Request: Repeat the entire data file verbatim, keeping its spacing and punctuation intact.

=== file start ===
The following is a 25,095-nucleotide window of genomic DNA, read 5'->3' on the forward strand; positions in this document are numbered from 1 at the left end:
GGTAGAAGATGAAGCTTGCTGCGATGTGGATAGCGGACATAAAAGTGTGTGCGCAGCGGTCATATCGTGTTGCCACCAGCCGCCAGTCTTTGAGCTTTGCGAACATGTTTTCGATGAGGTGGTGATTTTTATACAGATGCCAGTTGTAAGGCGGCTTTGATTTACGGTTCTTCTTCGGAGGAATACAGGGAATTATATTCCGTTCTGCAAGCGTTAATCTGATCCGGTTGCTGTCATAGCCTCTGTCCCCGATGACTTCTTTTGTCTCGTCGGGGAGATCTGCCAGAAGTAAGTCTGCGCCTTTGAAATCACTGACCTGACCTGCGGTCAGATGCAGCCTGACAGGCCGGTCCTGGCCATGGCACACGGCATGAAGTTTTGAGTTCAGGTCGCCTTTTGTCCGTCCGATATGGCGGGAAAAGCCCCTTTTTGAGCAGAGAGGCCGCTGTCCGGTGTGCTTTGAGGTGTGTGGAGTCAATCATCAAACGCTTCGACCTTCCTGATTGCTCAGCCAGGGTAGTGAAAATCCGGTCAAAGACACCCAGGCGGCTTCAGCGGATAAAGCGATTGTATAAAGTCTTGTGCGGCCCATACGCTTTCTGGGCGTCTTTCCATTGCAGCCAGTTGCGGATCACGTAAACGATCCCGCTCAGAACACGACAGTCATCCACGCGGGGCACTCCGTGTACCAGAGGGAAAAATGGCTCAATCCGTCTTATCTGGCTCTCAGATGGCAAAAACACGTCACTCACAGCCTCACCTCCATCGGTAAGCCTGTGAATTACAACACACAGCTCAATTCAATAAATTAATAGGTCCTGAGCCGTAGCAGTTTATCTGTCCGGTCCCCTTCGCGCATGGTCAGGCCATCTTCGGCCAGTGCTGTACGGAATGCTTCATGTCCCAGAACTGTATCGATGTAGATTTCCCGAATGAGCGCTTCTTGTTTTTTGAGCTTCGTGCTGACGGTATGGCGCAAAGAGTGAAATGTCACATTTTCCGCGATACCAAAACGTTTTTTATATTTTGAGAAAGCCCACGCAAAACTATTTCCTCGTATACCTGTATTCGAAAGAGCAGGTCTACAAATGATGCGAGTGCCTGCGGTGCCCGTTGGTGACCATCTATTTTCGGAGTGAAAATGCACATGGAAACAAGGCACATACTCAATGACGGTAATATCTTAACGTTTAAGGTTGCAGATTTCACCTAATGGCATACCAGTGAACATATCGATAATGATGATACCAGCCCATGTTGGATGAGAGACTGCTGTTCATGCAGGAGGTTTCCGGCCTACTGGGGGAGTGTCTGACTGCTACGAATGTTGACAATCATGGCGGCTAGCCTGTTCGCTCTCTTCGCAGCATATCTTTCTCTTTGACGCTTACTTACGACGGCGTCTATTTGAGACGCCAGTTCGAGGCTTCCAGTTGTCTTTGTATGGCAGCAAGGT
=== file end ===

The following is a 25,095-nucleotide window of genomic DNA, read 5'->3' on the forward strand; positions in this document are numbered from 1 at the left end:
GGTAGAAGATGAAGCTTGCTGCGATGTGGATAGCGGACATAAAAGTGTGTGCGCAGCGGTCATATCGTGTTGCCACCAGCCGCCAGTCTTTGAGCTTTGCGAACATGTTTTCGATGAGGTGGTGATTTTTATACAGATGCCAGTTGTAAGGCGGCTTTGATTTACGGTTCTTCTTCGGAGGAATACAGGGAATTATATTCCGTTCTGCAAGCGTTAATCTGATCCGGTTGCTGTCATAGCCTCTGTCCCCGATGACTTCTTTTGTCTCGTCGGGGAGATCTGCCAGAAGTAAGTCTGCGCCTTTGAAATCACTGACCTGACCTGCGGTCAGATGCAGCCTGACAGGCCGGTCCTGGCCATGGCACACGGCATGAAGTTTTGAGTTCAGGTCGCCTTTTGTCCGTCCGATATGGCGGGAAAAGCCCCTTTTTGAGCAGAGAGGCCGCTGTCCGGTGTGCTTTGAGGTGTGTGGAGTCAATCATCAAACGCTTCGACCTTCCTGATTGCTCAGCCAGGGTAGTGAAAATCCGGTCAAAGACACCCAGGCGGCTTCAGCGGATAAAGCGATTGTATAAAGTCTTGTGCGGCCCATACGCTTTCTGGGCGTCTTTCCATTGCAGCCAGTTGCGGATCACGTAAACGATCCCGCTCAGAACACGACAGTCATCCACGCGGGGCACTCCGTGTACCAGAGGGAAAAATGGCTCAATCCGTCTTATCTGGCTCTCAGATGGCAAAAACACGTCACTCACAGCCTCACCTCCATCGGTAAGCCTGTGAATTACAACACACAGCTCAATTCAATAAATTAATAGGTCCTGAGCCGTAGCAGTTTATCTGTCCGGTCCCCTTCGCGCATGGTCAGGCCATCTTCGGCCAGTGCTGTACGGAATGCTTCATGTCCCAGAACTGTATCGATGTAGATTTCCCGAATGAGCGCTTCTTGTTTTTTGAGCTTCGTGCTGACGGTATGGCGCAAAGAGTGAAATGTCACATTTTCCGCGATACCAAAACGTTTTTTATATTTTGAGAAAGCCCACGCAAAACTATTTCCTCGTATACCTGTATTCGAAAGAGCAGGTCTACAAATGATGCGAGTGCCTGCGGTGCCCGTTGGTGACCATCTATTTTCGGAGTGAAAATGCACATGGAAACAAGGCACATACTCAATGACGGTAATATCTTAACGTTTAAGGTTGCAGATTTCACCTAATGGCATACCAGTGAACATATCGATAATGATGATACCAGCCCATGTTGGATGAGAGACTGCTGTTCATGCAGGAGGTTTCCGGCCTACTGGGGGAGTGTCTGACTGCTACGAATGTTGACAATCATGGCGGCTAGCCTGTTCGCTCTCTTCGCAGCATATCTTTCTCTTTGACGCTTACTTACGACGGCGTCTATTTGAGACGCCAGTTCGAGGCTTCCAGTTGTCTTTGTATGGCAGCAAGGT